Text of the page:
Haiti awaited results of its first election

Haiti awaited results on Wednesday of its first election since Jean-Bertrand Aristide was deposed two years ago, after a vote troubled by poll problems but relatively free of violence.


Vote counting started shortly after polls closed on Tuesday evening. Balloting was extended for several hours at some polling stations, where Haitians voted by candlelight after a chaotic start to election day left many stations closed for hours after they were scheduled to open.


The first results were expected to trickle in on Wednesday, but officials have said the winner might not be known for days. Ballots were being carried by mule across mountainous terrain in some remote locations.

Officials said turnout was among the best for any election in the short democratic history of the poorest country in the Americas.

Thousands of voters had marched out of Port-au-Prince slums, many to cast ballots for ex-president Rene Preval, a former Aristide ally favoured to retake the presidency.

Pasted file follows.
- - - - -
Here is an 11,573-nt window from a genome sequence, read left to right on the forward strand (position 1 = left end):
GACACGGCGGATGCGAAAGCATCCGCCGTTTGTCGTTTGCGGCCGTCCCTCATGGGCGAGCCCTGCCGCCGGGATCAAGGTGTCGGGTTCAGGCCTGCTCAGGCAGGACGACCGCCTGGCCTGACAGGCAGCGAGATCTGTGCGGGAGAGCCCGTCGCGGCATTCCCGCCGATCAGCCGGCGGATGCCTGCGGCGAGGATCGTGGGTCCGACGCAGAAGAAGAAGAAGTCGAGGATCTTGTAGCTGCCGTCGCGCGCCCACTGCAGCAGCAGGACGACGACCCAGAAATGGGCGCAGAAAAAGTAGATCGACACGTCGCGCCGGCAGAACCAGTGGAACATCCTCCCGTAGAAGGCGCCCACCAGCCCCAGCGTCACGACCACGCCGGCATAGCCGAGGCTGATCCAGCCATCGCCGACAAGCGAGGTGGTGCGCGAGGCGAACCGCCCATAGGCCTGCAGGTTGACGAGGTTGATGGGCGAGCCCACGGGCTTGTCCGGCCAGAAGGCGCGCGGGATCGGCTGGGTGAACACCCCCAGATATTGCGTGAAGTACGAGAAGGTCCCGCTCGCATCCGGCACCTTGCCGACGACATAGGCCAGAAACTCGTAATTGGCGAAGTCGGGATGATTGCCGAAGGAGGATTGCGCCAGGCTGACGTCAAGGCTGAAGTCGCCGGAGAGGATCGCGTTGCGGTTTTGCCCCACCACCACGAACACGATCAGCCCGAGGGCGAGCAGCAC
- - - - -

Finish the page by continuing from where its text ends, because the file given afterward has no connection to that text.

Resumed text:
A US official said Washington was prepared to work with whoever wins but the result could prove a disappointment for US policymakers who pressured Aristide to leave Haiti in 2004 only to find his one-time protege the favourite to regain the National Palace.


Preval, one of 33 candidates, must capture more than 50 percent of votes cast to avoid a runoff on March 19.


Despite the problems - some voters walked kilometres to voting centres only to be turned away because they could not find their names on registration lists - Haitian election authorities and some international officials called the vote a success.


"Finally the elections took place and they are good elections of which all Haitians can be proud," Jose Miguel Insulza, secretary-general of the Organisation of American States, said. The vote was originally set for November.
A UN spokesperson said a police officer shot and killed a citizen near a polling centre in Gros-Morne and then was slain by a mob, reports Reuters.

I.L.